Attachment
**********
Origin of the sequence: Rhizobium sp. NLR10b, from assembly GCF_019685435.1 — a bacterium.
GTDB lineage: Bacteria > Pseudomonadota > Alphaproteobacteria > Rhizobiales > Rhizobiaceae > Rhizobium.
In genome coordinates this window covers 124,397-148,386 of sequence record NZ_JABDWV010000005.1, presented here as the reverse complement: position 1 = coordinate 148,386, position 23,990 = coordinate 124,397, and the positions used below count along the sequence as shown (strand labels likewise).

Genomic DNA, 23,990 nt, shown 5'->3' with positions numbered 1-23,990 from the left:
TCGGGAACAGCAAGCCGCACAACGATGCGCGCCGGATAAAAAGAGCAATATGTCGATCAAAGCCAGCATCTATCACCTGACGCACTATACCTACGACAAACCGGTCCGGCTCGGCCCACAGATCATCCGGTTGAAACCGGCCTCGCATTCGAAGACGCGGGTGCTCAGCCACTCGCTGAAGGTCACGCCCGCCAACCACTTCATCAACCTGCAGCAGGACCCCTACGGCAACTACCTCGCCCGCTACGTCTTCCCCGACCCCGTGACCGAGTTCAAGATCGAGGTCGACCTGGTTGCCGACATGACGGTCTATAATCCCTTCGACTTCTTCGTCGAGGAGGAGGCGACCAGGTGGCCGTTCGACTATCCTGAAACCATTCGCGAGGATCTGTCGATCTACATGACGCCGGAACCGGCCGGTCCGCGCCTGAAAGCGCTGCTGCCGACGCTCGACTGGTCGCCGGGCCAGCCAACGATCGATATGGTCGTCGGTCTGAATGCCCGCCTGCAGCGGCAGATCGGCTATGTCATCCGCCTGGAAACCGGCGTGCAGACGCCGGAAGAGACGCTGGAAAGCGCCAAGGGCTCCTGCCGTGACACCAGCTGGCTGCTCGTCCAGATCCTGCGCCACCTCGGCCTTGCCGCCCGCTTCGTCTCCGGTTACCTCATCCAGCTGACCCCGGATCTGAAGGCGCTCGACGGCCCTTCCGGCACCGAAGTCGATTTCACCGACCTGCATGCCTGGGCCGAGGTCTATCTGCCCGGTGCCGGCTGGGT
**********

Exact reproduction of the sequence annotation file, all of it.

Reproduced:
Origin of the sequence: Rhizobium sp. NLR10b, from assembly GCF_019685435.1 — a bacterium.
GTDB lineage: Bacteria > Pseudomonadota > Alphaproteobacteria > Rhizobiales > Rhizobiaceae > Rhizobium.
In genome coordinates this window covers 124,397-148,386 of sequence record NZ_JABDWV010000005.1, presented here as the reverse complement: position 1 = coordinate 148,386, position 23,990 = coordinate 124,397, and the positions used below count along the sequence as shown (strand labels likewise).

Genomic DNA, 23,990 nt, shown 5'->3' with positions numbered 1-23,990 from the left:
TCGGGAACAGCAAGCCGCACAACGATGCGCGCCGGATAAAAAGAGCAATATGTCGATCAAAGCCAGCATCTATCACCTGACGCACTATACCTACGACAAACCGGTCCGGCTCGGCCCACAGATCATCCGGTTGAAACCGGCCTCGCATTCGAAGACGCGGGTGCTCAGCCACTCGCTGAAGGTCACGCCCGCCAACCACTTCATCAACCTGCAGCAGGACCCCTACGGCAACTACCTCGCCCGCTACGTCTTCCCCGACCCCGTGACCGAGTTCAAGATCGAGGTCGACCTGGTTGCCGACATGACGGTCTATAATCCCTTCGACTTCTTCGTCGAGGAGGAGGCGACCAGGTGGCCGTTCGACTATCCTGAAACCATTCGCGAGGATCTGTCGATCTACATGACGCCGGAACCGGCCGGTCCGCGCCTGAAAGCGCTGCTGCCGACGCTCGACTGGTCGCCGGGCCAGCCAACGATCGATATGGTCGTCGGTCTGAATGCCCGCCTGCAGCGGCAGATCGGCTATGTCATCCGCCTGGAAACCGGCGTGCAGACGCCGGAAGAGACGCTGGAAAGCGCCAAGGGCTCCTGCCGTGACACCAGCTGGCTGCTCGTCCAGATCCTGCGCCACCTCGGCCTTGCCGCCCGCTTCGTCTCCGGTTACCTCATCCAGCTGACCCCGGATCTGAAGGCGCTCGACGGCCCTTCCGGCACCGAAGTCGATTTCACCGACCTGCATGCCTGGGCCGAGGTCTATCTGCCCGGTGCCGGCTGGGT